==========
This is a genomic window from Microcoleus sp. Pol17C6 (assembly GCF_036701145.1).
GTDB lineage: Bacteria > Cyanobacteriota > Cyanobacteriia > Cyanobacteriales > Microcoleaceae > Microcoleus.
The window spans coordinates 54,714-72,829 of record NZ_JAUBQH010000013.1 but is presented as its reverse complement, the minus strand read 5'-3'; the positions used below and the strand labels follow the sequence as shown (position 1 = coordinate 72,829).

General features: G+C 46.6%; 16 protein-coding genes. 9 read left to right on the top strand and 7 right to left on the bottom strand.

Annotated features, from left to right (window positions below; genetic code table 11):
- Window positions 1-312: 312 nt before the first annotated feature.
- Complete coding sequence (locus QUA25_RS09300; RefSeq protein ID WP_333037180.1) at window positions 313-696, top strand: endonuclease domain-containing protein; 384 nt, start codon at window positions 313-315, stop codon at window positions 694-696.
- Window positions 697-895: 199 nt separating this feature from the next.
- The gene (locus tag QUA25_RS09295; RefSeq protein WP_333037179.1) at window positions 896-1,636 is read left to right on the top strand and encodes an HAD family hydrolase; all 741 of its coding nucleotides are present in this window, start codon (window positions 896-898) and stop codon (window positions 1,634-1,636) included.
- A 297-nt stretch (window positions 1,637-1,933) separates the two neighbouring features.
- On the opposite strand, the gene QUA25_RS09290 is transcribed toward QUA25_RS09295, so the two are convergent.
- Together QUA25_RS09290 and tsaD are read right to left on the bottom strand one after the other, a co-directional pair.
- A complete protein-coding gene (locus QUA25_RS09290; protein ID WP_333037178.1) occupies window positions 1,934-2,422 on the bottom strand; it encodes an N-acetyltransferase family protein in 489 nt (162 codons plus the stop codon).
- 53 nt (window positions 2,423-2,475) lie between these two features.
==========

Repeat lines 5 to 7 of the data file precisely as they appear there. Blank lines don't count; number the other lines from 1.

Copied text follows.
Annotated features, from left to right (window positions below; genetic code table 11):
- Window positions 1-312: 312 nt before the first annotated feature.
- Complete coding sequence (locus QUA25_RS09300; RefSeq protein ID WP_333037180.1) at window positions 313-696, top strand: endonuclease domain-containing protein; 384 nt, start codon at window positions 313-315, stop codon at window positions 694-696.